No more than a couple of weeks ago I slipped. I failed to take my own advice, and I quickly regretted it. I made the mistake of assuming one of my grammar rules applied to both American and British English. I was wrong. A knowledgeable follower from the UK pointed this out to me. Instead of accepting the wisdom and publicly correcting my mistake (in that moment…I’ve since corrected it), I allowed my pride to blind me to the fact I was actually wrong. I dug in and tried to defend an untenable position. And people called me on it.
Oh boy, did they ever call me on it.
Those of you who know me and who have been following me for a while know that this is unlike me. But … like the rest of you, I’m human. It was a perfect storm of events and I didn’t take that deep breath.
The bottom line is this: if you refrain from engaging, you’ll suffer in private for a short time. If, however, you involve yourself in the negativity, you’ll suffer publicly for a lot longer.
Before I close, there is one more situation I’d like to address that isn’t necessarily confined to social networking. I’m talking about authors who respond to negative book reviews.
This is a lose/lose situation. You’re not going to argue someone into liking your book. Embrace this right now: they didn’t get it “wrong”. Their opinion is not “wrong”. It’s their opinion. Nothing more. They can’t be “wrong” about how they felt about your book. If you argue with them, or respond with a well-formed argument that addresses every negative point in the review, people aren’t going to “see your logic” and come to your defense. Instead, they’re going to point a finger at you and say “wow, he/she really has some thin skin.”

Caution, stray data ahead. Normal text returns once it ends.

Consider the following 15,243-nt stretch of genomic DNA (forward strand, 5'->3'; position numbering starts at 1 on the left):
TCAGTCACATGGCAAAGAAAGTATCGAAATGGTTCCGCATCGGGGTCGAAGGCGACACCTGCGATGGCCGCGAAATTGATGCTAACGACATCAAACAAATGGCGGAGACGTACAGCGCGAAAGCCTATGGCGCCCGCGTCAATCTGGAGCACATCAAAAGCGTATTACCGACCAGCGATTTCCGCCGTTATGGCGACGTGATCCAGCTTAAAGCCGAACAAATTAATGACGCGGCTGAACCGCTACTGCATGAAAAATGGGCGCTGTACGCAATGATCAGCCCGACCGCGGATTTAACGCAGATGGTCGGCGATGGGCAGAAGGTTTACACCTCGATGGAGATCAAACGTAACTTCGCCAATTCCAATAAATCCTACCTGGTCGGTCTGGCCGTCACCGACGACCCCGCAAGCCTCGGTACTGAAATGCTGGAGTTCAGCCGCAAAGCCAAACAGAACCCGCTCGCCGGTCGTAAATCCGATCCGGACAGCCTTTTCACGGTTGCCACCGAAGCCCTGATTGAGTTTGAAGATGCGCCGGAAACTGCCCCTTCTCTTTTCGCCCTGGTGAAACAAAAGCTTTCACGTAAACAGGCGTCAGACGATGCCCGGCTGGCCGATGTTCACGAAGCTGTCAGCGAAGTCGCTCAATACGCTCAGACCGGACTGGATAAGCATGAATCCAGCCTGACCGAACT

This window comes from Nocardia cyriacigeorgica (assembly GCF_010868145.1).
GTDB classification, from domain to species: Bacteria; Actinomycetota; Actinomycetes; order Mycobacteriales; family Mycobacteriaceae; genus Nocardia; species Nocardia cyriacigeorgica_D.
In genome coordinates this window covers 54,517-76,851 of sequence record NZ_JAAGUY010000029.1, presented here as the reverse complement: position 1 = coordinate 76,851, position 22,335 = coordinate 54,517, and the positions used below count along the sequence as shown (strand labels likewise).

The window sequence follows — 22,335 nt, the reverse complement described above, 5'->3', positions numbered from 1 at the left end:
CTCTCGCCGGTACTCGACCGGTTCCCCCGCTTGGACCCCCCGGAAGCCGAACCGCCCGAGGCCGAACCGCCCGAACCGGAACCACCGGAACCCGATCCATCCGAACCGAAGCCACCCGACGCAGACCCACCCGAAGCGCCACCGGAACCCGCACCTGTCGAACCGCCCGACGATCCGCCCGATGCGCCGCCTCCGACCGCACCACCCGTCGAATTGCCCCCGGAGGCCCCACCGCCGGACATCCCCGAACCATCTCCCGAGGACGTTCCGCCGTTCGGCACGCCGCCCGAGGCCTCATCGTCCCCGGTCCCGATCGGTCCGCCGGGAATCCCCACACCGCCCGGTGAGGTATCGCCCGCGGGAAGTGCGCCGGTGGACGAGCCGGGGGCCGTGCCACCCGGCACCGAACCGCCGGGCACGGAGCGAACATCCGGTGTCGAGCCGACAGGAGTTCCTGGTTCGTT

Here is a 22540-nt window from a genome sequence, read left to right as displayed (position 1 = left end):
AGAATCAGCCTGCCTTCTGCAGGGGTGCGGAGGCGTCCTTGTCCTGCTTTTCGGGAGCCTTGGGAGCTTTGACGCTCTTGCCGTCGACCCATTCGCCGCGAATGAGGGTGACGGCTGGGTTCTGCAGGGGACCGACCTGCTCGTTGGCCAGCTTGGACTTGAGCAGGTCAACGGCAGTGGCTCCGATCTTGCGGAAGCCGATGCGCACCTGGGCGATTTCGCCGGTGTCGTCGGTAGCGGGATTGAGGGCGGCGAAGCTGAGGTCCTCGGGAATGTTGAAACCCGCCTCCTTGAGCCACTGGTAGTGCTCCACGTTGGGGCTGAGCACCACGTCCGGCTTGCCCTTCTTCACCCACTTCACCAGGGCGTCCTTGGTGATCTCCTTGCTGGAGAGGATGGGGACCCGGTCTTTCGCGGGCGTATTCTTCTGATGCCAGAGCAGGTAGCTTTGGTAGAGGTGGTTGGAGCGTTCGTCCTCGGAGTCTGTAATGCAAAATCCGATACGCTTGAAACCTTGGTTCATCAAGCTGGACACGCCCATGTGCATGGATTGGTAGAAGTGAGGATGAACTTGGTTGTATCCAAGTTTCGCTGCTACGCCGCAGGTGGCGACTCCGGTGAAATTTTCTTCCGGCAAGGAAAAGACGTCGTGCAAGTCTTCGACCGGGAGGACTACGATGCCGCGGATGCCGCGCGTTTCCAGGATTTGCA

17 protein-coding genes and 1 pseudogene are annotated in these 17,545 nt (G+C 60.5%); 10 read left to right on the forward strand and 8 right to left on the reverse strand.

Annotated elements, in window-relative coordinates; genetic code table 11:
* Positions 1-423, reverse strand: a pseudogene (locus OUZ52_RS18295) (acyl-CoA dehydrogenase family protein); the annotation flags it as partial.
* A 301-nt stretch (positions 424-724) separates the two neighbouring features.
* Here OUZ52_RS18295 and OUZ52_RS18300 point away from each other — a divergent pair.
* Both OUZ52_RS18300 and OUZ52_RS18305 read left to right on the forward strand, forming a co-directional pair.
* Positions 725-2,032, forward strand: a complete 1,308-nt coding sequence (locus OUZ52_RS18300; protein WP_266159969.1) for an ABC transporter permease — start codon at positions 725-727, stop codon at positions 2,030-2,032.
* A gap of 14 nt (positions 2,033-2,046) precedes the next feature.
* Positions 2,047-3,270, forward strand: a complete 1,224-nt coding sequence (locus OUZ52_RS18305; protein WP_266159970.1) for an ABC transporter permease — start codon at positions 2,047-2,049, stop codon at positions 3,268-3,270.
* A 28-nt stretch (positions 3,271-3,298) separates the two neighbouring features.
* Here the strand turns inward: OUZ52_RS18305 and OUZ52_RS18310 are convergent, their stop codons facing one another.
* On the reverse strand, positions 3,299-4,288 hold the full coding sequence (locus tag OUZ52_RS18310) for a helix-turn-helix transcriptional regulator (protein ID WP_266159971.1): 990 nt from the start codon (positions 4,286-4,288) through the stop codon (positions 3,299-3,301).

You’re an author. You’re a public figure now. You asked for this. You put yourself out there in a medium that by its very nature opens you up to judgement. This is the price of entry. Embrace harsh criticism now, because it only gets worse. The more popular you get, and the more successful your work becomes, the more vitriolic the assaults will become.
Just remember: behave yourself on social media.
Not only will you be the victim of vitriolic assaults, but some people…other writers…will attempt a form of “blackmail” to get you to write a review of their books! I wrote an article here
that describes the lessons I learned after publishing Necromancer Awakening
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Nat Russo is the Amazon #1 Bestselling Fantasy author of Necromancer Awakening.
Nat was born in New York, raised in Arizona, and has lived just about everywhere in-between. He’s gone from pizza maker, to radio DJ, to Catholic seminarian (in a Benedictine monastery, of all places), to police officer, to software engineer. His career has taken him from central Texas to central Germany, where he worked as a defense contractor for Northrop Grumman. He's spent most of his adult life developing software, playing video games, running a Cub Scout den, gaining/losing/gaining/losing weight, and listening to every kind of music under the sun.
Along the way he managed to earn a degree in Philosophy and a black belt in Tang Soo Do.
He currently makes his home in central Texas with his wife, teenager, mischievous beagle, and goofy boxador.